On the 22nd January, over 30 stakeholders from 12 firms met Customer Data Management Group (CDMG) meeting to discuss their 2015 priorities for regulatory KYC requirements.
JWG presented a summary of 40+ new regulations that require firms to manage counterparty information over the next 3 years. Alec then presented summaries of the 11 regulations in scope for the meeting across trading, tax and AML. Regulations included in scope were SFTR, REMIT, APAC OTC regimes, EMIR, MiFID II/MiFIR, FATCA, GATCA, CDOT, AMLD IV, FinCEN CDD.
Following JWG‘s analysis of 40+ regulations and 500+ attributes and the challenges described (here). The group discussed the implementation timelines over the next 18 months and which of the operational challenges were likely too prove most painful for firms and their customers. The analysis showed that customer information would be required across many data types and according to an iterative timeline. The variety of definitions and collection methods meant that a lot of interpretation would be required across each requirement and that the iterative timeline meant that a holistic approach to implementation was difficult.
A survey issued by JWG assessed participants’ ability to source the information required by the regulations and the difficulty in creation of new standards. Key areas of concern identified by participants were the effort required to externally source ownership and personnel information and the client outreach required by operational data, such as tax documentation and trading relationship information. CDMG further identified ‘how to’ handbooks and reference implementation planning ‘roadmaps’ as priorities for managing the change.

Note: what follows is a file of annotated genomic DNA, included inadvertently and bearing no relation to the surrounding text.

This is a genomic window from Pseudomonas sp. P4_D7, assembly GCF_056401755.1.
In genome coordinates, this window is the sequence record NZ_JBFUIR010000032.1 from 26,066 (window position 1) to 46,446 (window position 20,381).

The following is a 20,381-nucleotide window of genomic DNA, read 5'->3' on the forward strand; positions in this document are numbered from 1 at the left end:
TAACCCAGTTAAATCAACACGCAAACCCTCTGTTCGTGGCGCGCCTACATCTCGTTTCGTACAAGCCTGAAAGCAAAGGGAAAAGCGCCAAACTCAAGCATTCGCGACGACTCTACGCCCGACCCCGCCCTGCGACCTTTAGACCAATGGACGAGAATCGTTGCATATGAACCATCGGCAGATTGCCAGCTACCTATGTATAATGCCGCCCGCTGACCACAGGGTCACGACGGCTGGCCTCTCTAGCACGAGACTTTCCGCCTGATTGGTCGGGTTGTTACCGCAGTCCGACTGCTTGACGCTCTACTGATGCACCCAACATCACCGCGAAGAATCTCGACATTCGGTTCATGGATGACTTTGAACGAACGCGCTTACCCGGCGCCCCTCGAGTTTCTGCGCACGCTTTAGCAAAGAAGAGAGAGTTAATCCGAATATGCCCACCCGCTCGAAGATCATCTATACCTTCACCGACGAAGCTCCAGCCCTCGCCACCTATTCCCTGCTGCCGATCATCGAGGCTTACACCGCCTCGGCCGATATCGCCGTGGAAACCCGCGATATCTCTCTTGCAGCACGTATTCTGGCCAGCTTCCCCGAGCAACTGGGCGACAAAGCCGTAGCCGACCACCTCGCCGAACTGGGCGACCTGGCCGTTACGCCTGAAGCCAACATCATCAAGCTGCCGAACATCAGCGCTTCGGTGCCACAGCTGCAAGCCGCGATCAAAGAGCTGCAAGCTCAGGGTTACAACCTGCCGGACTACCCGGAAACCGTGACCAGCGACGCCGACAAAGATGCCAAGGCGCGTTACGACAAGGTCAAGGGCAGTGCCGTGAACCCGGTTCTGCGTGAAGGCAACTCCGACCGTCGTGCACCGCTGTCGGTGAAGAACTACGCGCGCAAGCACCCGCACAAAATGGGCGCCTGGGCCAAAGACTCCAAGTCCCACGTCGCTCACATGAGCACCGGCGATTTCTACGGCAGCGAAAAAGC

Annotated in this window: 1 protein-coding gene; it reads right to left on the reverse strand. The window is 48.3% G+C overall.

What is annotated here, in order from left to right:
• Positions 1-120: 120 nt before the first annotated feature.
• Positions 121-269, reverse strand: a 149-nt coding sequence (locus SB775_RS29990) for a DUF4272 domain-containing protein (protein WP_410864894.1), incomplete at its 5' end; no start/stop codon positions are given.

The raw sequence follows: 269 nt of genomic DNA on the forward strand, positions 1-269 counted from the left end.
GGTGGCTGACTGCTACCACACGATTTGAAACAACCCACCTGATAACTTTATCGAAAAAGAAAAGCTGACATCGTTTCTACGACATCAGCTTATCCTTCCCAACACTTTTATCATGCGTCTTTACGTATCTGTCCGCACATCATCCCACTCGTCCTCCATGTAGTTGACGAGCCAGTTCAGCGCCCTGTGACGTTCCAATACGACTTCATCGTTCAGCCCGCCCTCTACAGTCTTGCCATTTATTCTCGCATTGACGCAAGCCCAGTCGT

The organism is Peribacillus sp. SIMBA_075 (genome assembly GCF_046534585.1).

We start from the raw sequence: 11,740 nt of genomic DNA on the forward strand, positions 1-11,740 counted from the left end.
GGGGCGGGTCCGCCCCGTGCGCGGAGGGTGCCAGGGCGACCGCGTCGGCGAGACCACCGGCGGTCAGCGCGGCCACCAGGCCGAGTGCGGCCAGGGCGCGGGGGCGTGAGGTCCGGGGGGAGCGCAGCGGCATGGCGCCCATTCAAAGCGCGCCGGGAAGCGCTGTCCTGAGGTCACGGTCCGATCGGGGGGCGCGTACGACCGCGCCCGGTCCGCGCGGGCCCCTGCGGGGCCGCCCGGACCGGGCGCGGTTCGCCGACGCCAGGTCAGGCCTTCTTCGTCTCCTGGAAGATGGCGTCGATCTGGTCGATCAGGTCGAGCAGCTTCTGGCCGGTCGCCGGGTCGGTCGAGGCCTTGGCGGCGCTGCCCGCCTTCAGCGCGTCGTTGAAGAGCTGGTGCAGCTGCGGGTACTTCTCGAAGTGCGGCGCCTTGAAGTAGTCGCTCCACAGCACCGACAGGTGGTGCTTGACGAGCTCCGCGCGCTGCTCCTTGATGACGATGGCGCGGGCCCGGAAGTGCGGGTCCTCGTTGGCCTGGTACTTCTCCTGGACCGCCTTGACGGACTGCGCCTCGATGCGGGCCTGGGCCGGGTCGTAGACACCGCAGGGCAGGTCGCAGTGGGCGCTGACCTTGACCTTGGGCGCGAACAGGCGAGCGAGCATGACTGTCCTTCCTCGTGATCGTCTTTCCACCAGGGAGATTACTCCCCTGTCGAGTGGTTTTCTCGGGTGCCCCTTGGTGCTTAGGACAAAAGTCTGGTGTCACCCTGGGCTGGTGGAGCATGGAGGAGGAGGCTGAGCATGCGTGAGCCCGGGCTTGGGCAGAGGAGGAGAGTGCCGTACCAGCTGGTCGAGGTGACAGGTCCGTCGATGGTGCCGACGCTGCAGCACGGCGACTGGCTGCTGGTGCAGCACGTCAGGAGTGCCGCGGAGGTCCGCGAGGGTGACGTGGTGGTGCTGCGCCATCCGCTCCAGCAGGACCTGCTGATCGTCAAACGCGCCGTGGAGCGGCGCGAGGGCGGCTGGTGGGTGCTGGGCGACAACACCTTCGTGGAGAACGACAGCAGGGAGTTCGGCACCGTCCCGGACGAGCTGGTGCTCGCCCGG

The top KYC regulatory priority for the next three years were seen to be definitions, sourcing strategies and verification criteria for beneficial ownership information, and new data on staff. Key issues include:
- Beneficial ownership: What impact will the new FinCEN definition of beneficial owner (BO) and AMLD IV’s requirement to make owners public have?
- Role of identifiers: Can the LEI, or other identifiers (GIIN, etc.), help validate the accuracy of BO information and ensure reporting is consistent?
- Personnel identification: Dodd-Frank large trader reporting, and now MiFID II, require reporting on traders. How can this information be accurately collected and maintained?
Accordingly, our next Chatham house rule workshop will allow participants to discuss the challenges, set priorities and define a collaborative approach to overcoming them with your peers.
The next meeting on the 24 February is titled: Regulatory demands on ownership and personnel information
Email CDMG@jwg-it.eu if you are interested in attending.